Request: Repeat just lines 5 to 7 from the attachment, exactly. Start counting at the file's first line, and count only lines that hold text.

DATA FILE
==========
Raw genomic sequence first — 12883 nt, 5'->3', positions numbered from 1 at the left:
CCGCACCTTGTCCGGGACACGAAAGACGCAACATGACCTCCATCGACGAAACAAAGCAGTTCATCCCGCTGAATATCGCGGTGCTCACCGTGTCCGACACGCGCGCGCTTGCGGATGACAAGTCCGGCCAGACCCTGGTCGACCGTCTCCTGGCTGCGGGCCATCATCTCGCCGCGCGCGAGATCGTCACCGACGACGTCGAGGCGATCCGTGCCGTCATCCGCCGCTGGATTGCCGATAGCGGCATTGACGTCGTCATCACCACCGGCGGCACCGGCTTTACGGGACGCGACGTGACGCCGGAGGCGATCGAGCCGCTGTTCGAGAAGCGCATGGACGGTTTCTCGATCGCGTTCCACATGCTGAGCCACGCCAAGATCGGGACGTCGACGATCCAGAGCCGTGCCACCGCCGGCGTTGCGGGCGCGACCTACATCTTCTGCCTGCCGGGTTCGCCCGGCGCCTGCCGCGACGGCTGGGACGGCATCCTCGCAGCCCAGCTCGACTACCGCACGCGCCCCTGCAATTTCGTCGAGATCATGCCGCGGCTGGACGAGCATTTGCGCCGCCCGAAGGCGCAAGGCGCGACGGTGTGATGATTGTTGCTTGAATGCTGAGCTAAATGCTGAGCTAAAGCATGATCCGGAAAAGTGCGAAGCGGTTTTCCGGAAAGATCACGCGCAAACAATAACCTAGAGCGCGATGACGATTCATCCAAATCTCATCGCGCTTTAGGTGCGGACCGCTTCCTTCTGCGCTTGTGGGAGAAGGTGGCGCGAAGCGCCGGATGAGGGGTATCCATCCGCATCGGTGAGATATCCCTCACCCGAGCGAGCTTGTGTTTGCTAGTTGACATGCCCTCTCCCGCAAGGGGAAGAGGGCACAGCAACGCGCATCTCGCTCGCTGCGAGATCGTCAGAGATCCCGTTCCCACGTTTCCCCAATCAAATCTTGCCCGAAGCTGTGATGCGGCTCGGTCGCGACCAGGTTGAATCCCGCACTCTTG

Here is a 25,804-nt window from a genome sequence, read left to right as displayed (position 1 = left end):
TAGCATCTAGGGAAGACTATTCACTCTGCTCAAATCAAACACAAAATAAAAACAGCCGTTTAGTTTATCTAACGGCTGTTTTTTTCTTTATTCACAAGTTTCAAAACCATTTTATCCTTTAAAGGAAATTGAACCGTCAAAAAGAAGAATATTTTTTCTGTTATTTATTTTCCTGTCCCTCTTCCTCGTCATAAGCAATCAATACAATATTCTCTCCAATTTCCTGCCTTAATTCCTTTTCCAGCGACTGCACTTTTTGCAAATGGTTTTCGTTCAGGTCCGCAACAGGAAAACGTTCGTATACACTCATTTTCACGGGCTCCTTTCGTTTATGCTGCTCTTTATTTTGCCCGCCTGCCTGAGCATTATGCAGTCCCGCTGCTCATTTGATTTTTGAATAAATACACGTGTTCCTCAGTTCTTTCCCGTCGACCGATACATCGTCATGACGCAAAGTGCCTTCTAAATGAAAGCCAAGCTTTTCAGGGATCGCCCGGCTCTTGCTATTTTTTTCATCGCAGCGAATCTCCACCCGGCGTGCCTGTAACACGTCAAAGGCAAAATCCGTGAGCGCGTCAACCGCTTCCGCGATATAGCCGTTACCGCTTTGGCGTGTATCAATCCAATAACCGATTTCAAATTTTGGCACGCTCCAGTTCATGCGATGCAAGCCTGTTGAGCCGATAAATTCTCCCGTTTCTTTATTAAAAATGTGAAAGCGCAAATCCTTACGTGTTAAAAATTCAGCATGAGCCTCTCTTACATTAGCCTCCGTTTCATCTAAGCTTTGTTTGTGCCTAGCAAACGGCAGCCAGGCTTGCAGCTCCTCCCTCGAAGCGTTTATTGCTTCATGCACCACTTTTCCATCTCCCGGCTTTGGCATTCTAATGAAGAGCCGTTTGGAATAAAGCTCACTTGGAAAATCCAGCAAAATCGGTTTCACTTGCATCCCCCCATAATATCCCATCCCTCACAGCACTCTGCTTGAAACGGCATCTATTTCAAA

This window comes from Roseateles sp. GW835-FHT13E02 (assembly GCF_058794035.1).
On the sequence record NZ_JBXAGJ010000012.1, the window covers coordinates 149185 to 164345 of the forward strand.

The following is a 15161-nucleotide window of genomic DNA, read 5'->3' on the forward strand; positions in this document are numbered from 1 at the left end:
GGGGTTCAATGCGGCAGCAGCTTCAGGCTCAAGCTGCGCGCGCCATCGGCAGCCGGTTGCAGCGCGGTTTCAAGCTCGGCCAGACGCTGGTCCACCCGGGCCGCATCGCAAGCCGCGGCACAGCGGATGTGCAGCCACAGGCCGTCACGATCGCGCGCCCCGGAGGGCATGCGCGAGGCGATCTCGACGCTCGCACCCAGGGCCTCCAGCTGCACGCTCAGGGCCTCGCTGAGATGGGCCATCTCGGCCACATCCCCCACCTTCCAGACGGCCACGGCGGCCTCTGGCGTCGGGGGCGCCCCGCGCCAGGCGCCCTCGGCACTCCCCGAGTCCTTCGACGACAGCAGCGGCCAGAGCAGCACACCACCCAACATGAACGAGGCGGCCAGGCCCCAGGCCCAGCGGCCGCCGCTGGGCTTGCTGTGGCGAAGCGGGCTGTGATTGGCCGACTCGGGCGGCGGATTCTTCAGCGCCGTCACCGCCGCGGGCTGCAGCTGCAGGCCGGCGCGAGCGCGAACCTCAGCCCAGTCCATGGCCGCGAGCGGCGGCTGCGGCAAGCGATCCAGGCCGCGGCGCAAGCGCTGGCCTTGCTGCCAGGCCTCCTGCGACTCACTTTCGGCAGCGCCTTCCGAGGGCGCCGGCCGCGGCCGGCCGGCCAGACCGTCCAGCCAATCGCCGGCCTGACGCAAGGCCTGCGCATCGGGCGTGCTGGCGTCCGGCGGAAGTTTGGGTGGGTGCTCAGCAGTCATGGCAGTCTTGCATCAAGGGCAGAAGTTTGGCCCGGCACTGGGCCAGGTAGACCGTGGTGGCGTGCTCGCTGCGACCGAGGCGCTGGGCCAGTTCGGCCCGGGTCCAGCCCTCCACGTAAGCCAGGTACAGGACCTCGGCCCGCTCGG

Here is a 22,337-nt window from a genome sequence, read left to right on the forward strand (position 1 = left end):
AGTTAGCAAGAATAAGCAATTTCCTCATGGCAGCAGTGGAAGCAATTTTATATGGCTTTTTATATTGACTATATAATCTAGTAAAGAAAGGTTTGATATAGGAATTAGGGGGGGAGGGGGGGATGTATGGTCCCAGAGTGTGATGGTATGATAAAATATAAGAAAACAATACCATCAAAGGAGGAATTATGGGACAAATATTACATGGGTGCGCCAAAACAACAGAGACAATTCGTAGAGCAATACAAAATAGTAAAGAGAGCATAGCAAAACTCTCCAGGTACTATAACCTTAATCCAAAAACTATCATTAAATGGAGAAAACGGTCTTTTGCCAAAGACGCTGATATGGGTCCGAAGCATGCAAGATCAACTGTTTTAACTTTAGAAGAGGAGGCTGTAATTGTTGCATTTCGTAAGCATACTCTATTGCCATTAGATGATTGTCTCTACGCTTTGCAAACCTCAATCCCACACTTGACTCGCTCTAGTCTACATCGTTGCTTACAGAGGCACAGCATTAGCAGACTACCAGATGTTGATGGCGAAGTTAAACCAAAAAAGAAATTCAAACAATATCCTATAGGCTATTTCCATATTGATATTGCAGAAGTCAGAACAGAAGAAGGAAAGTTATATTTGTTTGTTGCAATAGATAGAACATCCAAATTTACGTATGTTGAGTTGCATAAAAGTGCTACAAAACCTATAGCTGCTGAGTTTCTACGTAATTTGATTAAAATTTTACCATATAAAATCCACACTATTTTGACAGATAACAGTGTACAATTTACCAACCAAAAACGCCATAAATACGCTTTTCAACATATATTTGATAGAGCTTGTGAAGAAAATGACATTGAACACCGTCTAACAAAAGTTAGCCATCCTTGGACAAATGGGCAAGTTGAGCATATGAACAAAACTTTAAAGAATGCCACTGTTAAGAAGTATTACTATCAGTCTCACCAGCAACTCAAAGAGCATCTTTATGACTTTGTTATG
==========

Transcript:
This window comes from Roseateles sp. GW835-FHT13E02 (assembly GCF_058794035.1).
On the sequence record NZ_JBXAGJ010000012.1, the window covers coordinates 149185 to 164345 of the forward strand.

The following is a 15161-nucleotide window of genomic DNA, read 5'->3' on the forward strand; positions in this document are numbered from 1 at the left end: